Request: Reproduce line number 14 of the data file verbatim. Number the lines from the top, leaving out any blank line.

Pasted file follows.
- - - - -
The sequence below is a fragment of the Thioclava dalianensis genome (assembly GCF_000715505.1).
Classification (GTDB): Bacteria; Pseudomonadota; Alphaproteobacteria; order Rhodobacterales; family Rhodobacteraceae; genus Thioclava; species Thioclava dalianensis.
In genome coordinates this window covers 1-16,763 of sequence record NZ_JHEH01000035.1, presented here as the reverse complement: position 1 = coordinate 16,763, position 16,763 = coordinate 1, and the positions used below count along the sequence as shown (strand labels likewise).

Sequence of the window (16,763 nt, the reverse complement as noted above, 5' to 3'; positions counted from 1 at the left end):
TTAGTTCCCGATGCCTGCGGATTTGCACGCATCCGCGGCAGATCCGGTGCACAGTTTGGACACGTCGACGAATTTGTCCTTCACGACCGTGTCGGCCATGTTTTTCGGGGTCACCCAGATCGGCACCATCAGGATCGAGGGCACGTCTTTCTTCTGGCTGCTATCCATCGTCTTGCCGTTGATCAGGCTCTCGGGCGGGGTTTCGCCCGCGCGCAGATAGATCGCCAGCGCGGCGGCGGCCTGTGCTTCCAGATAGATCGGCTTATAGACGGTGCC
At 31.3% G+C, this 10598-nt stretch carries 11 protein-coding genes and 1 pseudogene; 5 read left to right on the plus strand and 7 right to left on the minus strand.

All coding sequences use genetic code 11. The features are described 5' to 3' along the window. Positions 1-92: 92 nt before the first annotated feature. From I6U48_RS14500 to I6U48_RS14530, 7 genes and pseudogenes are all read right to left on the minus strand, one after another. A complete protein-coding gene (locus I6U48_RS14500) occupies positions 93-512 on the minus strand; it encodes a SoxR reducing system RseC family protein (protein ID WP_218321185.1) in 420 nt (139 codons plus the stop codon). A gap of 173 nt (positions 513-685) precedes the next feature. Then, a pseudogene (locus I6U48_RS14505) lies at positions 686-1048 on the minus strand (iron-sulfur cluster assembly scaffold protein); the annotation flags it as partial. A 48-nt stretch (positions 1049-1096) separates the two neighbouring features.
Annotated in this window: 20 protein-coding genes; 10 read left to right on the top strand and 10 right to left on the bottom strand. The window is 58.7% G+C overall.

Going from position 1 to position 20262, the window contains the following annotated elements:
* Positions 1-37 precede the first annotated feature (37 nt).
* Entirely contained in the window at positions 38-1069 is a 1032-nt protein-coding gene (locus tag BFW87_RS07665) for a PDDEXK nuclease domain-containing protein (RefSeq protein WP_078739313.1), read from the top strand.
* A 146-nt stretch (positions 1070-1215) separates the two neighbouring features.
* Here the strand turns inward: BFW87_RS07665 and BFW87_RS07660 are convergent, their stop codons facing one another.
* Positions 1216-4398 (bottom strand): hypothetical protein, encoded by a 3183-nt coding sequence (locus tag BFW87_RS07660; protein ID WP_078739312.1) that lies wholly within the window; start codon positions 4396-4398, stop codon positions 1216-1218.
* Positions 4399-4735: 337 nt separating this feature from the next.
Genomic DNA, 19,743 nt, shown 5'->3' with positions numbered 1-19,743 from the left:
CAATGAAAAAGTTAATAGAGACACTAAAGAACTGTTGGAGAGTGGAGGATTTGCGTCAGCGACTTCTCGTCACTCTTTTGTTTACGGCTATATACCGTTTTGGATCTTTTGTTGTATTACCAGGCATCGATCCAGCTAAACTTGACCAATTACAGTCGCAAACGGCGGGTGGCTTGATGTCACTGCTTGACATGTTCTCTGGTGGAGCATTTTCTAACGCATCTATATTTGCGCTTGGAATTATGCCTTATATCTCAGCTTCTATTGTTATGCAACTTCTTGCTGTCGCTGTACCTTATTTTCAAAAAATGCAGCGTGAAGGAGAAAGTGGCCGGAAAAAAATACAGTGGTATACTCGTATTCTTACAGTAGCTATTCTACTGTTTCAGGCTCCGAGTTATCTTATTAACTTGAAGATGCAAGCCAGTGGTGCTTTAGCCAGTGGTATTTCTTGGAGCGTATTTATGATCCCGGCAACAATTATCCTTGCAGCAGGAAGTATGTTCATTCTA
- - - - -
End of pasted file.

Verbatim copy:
* Positions 1216-4398 (bottom strand): hypothetical protein, encoded by a 3183-nt coding sequence (locus tag BFW87_RS07660; protein ID WP_078739312.1) that lies wholly within the window; start codon positions 4396-4398, stop codon positions 1216-1218.